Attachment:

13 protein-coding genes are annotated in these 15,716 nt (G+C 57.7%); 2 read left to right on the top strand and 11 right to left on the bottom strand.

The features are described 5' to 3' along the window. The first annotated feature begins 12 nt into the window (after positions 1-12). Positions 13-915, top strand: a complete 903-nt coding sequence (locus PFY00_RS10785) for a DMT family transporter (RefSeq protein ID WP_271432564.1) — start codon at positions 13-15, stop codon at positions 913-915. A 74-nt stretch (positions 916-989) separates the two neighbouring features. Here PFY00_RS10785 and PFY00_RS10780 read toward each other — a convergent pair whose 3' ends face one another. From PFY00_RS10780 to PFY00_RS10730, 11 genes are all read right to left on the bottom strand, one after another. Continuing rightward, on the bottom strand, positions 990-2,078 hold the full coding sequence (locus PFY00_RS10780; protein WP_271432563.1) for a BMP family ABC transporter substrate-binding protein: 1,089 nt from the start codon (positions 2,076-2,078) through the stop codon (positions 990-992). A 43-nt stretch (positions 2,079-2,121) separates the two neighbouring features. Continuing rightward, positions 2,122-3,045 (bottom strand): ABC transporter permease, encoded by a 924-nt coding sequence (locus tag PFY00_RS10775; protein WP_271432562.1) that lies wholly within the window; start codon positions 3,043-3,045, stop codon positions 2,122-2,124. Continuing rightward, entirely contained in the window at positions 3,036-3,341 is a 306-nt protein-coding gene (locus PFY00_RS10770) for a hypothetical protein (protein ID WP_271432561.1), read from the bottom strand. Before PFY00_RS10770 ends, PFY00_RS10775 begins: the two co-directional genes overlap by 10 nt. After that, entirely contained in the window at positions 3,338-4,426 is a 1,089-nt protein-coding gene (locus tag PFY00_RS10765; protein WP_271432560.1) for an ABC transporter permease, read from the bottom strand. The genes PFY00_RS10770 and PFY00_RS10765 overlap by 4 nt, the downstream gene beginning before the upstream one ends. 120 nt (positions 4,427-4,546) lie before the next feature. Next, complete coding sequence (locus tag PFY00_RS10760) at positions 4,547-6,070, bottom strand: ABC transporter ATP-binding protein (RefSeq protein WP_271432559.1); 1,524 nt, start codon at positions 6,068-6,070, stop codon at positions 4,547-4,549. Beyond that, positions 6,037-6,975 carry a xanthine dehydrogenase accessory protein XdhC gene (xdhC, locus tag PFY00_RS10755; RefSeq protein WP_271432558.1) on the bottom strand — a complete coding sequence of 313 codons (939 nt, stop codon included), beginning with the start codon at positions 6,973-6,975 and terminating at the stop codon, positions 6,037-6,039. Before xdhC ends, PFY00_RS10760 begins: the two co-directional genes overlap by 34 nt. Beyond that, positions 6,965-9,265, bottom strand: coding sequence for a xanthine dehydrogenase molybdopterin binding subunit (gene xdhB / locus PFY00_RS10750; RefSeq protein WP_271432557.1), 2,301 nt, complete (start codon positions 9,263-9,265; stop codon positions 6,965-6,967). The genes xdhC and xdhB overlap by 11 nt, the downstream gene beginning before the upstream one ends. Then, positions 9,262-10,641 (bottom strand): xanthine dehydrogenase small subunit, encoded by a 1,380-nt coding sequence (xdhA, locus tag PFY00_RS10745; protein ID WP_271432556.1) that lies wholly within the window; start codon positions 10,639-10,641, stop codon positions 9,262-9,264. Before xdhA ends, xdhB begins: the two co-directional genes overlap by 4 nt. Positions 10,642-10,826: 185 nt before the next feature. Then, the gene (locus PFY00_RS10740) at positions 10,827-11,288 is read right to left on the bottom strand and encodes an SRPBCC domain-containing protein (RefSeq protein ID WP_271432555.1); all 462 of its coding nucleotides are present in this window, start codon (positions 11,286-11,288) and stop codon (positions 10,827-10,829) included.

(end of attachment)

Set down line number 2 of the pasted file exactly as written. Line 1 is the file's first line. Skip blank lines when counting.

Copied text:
The features are described 5' to 3' along the window. The first annotated feature begins 12 nt into the window (after positions 1-12). Positions 13-915, top strand: a complete 903-nt coding sequence (locus PFY00_RS10785) for a DMT family transporter (RefSeq protein ID WP_271432564.1) — start codon at positions 13-15, stop codon at positions 913-915. A 74-nt stretch (positions 916-989) separates the two neighbouring features. Here PFY00_RS10785 and PFY00_RS10780 read toward each other — a convergent pair whose 3' ends face one another. From PFY00_RS10780 to PFY00_RS10730, 11 genes are all read right to left on the bottom strand, one after another. Continuing rightward, on the bottom strand, positions 990-2,078 hold the full coding sequence (locus PFY00_RS10780; protein WP_271432563.1) for a BMP family ABC transporter substrate-binding protein: 1,089 nt from the start codon (positions 2,076-2,078) through the stop codon (positions 990-992). A 43-nt stretch (positions 2,079-2,121) separates the two neighbouring features. Continuing rightward, positions 2,122-3,045 (bottom strand): ABC transporter permease, encoded by a 924-nt coding sequence (locus tag PFY00_RS10775; protein WP_271432562.1) that lies wholly within the window; start codon positions 3,043-3,045, stop codon positions 2,122-2,124. Continuing rightward, entirely contained in the window at positions 3,036-3,341 is a 306-nt protein-coding gene (locus PFY00_RS10770) for a hypothetical protein (protein ID WP_271432561.1), read from the bottom strand. Before PFY00_RS10770 ends, PFY00_RS10775 begins: the two co-directional genes overlap by 10 nt. After that, entirely contained in the window at positions 3,338-4,426 is a 1,089-nt protein-coding gene (locus tag PFY00_RS10765; protein WP_271432560.1) for an ABC transporter permease, read from the bottom strand. The genes PFY00_RS10770 and PFY00_RS10765 overlap by 4 nt, the downstream gene beginning before the upstream one ends. 120 nt (positions 4,427-4,546) lie before the next feature. Next, complete coding sequence (locus tag PFY00_RS10760) at positions 4,547-6,070, bottom strand: ABC transporter ATP-binding protein (RefSeq protein WP_271432559.1); 1,524 nt, start codon at positions 6,068-6,070, stop codon at positions 4,547-4,549. Beyond that, positions 6,037-6,975 carry a xanthine dehydrogenase accessory protein XdhC gene (xdhC, locus tag PFY00_RS10755; RefSeq protein WP_271432558.1) on the bottom strand — a complete coding sequence of 313 codons (939 nt, stop codon included), beginning with the start codon at positions 6,973-6,975 and terminating at the stop codon, positions 6,037-6,039. Before xdhC ends, PFY00_RS10760 begins: the two co-directional genes overlap by 34 nt. Beyond that, positions 6,965-9,265, bottom strand: coding sequence for a xanthine dehydrogenase molybdopterin binding subunit (gene xdhB / locus PFY00_RS10750; RefSeq protein WP_271432557.1), 2,301 nt, complete (start codon positions 9,263-9,265; stop codon positions 6,965-6,967). The genes xdhC and xdhB overlap by 11 nt, the downstream gene beginning before the upstream one ends. Then, positions 9,262-10,641 (bottom strand): xanthine dehydrogenase small subunit, encoded by a 1,380-nt coding sequence (xdhA, locus tag PFY00_RS10745; protein ID WP_271432556.1) that lies wholly within the window; start codon positions 10,639-10,641, stop codon positions 9,262-9,264. Before xdhA ends, xdhB begins: the two co-directional genes overlap by 4 nt. Positions 10,642-10,826: 185 nt before the next feature. Then, the gene (locus PFY00_RS10740) at positions 10,827-11,288 is read right to left on the bottom strand and encodes an SRPBCC domain-containing protein (RefSeq protein ID WP_271432555.1); all 462 of its coding nucleotides are present in this window, start codon (positions 11,286-11,288) and stop codon (positions 10,827-10,829) included.